Recently California progressives have been touting two studies that supposedly prove that it’s the poor people who are moving out of the Golden State, while the rich people are moving in. The INFERENCE is that the rich are replacing the poor — the common MSM interpretation. For instance:
Another assertion is that these studies represent CURRENT migration patterns. But digging deeper, it turns out that both studies are badly outdated. The SACRAMENTO BEE study (published March, 2017) uses the interstate migration figures from 2005 through 2015. The California Legislative Analyst’s Office study (February, 2018) uses the interstate migration numbers from 2007 to 2016.
But it’s more than just outdated numbers. The California state income tax rates on the wealthy changed dramatically for the worse during these time frames. In 2012, the state tax on the rich (defined as those making over $250,000 a year) went up as much as 29%. Then in 2018 with the federal $10,000 cap on deducting state and local taxes (SALT) on IRS returns, the NET tax (the after tax) cost for the wealthy went up ANOTHER 60+% — a change that is only now starting to appear in migration data (ask panicking NY state politicians about this). The two combined tax increases more than DOUBLED the income tax rate on the truly wealthy in California — an astonishing increase.
By using figures that include a time when California taxes on the wealthy were FAR lower than today, these studies provided useless information. Indeed, it’s WORSE than useless. It’s fake news.
Not to say that some rich people are not still coming to CA in 2019. Indeed, it is theoretically possible that even after the top CA income tax brackets for the wealthy more than DOUBLED since 2011 that the same number of rich people continue to migrate annually to California today. Possible but — to put it kindly — HIGHLY improbable. Yet both these studies and the media interpretation of these studies infer that such is the case.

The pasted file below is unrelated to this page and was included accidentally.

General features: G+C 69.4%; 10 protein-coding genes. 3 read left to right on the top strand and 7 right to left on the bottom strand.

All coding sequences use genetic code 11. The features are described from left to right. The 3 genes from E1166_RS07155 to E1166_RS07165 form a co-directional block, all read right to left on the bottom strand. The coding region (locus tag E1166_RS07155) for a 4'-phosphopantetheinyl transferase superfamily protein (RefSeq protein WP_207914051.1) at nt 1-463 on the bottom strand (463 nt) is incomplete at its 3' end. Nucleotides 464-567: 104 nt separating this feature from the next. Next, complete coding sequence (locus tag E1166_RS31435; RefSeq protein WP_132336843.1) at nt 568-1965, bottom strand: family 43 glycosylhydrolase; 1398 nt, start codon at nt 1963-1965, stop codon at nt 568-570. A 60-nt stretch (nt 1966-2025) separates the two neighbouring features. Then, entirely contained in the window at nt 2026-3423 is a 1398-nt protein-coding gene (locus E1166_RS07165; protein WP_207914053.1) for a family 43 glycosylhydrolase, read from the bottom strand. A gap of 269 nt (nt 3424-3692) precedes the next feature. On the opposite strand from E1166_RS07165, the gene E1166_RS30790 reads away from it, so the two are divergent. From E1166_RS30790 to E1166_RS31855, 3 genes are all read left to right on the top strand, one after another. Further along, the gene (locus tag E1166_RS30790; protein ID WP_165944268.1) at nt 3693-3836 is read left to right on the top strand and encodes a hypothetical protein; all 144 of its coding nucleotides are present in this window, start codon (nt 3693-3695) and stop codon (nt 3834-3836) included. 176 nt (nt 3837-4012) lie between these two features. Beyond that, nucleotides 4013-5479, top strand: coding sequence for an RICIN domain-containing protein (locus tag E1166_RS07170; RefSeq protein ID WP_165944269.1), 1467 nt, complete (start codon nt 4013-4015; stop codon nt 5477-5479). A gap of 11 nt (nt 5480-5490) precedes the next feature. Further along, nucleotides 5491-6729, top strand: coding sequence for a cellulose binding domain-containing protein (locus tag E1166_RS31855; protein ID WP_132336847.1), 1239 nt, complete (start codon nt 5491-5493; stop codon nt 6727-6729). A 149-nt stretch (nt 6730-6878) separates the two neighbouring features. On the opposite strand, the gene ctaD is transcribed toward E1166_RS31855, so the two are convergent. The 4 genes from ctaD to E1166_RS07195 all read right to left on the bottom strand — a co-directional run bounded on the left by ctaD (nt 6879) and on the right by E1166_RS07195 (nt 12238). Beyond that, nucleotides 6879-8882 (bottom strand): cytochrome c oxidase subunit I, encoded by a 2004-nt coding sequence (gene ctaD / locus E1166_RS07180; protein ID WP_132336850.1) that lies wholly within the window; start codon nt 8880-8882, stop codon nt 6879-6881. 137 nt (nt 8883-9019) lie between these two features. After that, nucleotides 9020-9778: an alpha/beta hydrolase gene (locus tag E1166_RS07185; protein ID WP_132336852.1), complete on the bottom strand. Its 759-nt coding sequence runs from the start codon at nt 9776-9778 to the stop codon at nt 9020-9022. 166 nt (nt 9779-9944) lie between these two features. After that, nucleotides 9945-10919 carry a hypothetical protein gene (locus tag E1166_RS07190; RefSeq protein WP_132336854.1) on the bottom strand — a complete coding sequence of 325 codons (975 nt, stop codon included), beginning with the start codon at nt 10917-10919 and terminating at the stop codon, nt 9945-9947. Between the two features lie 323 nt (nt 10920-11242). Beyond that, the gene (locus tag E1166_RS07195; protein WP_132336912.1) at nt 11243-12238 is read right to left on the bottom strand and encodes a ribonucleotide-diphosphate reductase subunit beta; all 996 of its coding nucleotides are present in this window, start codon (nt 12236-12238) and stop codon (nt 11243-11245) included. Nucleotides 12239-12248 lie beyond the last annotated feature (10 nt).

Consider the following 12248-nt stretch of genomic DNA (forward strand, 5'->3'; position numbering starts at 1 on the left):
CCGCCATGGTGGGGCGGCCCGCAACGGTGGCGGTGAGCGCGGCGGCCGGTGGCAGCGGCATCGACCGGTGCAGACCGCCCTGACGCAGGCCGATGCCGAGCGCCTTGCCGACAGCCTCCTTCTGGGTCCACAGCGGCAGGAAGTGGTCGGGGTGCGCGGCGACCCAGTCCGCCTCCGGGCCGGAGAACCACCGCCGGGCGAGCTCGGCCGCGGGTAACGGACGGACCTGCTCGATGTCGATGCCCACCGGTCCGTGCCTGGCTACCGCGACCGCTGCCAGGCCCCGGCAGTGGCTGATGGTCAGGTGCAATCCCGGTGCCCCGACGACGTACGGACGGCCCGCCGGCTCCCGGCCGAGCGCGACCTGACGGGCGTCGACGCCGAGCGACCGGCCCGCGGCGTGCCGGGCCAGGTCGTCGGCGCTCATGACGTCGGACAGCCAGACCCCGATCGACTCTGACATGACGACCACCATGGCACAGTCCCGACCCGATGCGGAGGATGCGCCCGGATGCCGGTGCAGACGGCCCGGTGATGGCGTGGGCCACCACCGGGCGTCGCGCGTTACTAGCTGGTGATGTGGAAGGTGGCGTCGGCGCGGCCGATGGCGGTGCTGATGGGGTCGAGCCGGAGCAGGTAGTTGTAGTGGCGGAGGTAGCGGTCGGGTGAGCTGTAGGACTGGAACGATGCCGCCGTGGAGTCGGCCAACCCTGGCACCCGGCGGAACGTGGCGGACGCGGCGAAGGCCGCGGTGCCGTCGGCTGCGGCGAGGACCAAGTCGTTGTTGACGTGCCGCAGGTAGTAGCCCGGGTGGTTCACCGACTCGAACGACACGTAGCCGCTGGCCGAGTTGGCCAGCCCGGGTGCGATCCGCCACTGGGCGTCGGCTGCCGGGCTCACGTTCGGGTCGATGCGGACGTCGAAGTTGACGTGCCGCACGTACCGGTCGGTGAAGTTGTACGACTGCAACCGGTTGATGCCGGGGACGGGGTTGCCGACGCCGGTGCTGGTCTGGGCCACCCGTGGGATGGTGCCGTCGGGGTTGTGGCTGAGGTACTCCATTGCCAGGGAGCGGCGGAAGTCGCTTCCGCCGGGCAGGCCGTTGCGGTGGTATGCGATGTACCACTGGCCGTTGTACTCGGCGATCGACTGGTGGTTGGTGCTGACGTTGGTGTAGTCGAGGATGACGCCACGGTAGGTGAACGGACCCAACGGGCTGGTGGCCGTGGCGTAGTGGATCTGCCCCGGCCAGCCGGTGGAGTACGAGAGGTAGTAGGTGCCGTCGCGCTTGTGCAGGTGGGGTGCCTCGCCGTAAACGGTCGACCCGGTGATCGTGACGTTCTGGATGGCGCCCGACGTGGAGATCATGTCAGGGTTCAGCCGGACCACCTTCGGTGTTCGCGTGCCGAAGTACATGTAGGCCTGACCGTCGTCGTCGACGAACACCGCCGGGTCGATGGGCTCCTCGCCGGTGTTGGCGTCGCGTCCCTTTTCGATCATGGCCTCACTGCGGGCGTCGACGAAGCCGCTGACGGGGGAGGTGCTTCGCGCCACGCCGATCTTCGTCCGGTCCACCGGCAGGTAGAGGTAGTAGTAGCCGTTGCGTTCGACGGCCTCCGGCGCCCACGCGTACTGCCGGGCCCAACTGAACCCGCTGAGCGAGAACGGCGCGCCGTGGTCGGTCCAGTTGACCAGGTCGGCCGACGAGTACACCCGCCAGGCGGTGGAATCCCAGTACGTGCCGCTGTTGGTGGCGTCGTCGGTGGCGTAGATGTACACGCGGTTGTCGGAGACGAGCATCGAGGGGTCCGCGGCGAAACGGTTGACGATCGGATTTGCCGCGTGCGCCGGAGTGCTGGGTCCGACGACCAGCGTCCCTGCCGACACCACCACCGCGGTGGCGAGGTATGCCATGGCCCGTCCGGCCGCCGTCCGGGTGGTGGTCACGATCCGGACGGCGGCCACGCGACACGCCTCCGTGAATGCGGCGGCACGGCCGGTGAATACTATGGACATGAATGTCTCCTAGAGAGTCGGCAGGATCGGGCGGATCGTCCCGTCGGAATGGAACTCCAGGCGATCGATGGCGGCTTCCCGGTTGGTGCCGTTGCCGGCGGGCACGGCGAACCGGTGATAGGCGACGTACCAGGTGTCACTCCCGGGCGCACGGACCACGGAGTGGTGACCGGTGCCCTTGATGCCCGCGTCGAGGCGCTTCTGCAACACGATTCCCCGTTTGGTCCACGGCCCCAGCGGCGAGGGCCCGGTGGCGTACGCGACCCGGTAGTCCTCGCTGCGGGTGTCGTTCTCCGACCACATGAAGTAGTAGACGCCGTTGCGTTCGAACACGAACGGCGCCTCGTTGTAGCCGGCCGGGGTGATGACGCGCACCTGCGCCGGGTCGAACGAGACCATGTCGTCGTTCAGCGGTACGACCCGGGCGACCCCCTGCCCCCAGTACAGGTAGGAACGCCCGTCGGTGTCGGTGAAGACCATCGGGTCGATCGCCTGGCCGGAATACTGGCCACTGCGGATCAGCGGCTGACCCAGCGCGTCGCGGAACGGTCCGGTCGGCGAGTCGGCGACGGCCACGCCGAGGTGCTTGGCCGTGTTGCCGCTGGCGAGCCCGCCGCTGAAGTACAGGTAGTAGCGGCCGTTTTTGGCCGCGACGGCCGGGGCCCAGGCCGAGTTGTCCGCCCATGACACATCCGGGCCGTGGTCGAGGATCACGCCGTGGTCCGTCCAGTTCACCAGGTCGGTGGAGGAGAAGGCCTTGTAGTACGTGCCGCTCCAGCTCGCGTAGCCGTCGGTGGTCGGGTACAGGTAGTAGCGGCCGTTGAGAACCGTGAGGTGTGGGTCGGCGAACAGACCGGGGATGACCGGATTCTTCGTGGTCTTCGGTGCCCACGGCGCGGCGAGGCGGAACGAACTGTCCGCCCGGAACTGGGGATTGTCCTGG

Moreover, what these studies show is that — looking at NET domestic migration (migration between states) — LOTS of middle class and working poor are leaving the Golden State annually, while relatively few rich people are coming. The SAC BEE study’s ratio was 20,000 “rich” people moving to California (the total over an 11 year time frame) while 800,000 people making less than $75,000 moved out (net, in both cases). That’s a breathtaking 40 to 1 ratio.
In addition the studies’ definition of “rich” is downright laughable. The SACRAMENTO BEE study opined that an income of about $100,000 for a family of three makes one rich in California (the median CA household income is about $58,000). $100,000? Seriously? The CA LAO study used a similar “rich” designation amount — $110,000.
The conclusions by progressive pundits that the rich are flocking to California don’t stand up to routine scrutiny.
California’s superb geography will dampen the enthusiasm of the rich to depart — unlike other high tax blue states such as New York. But many of the truly rich Californians who can work or live elsewhere will likely depart for income tax purposes in the next couple of years — especially if somehow Trump wins reelection.
These wealthy folks will still vacation in California — perhaps keeping a posh vacation home. But as long as they can truly depart the state (there’s a number of tough tax residency criteria that must be met), it’s going to be REALLY tempting to do so after they see the results of doing their 2018 taxes. Most rich people will routinely file extensions for their complicated tax returns, getting the concrete bad news this summer. Only after this summer should we start measuring the migration patterns of the truly wealthy of California.
BTW, I suspect that in recent years, most of Hollywood’s star movie actors and industry moguls have already quietly relocated their tax residences to lower tax states. After all, who makes movies in California anymore?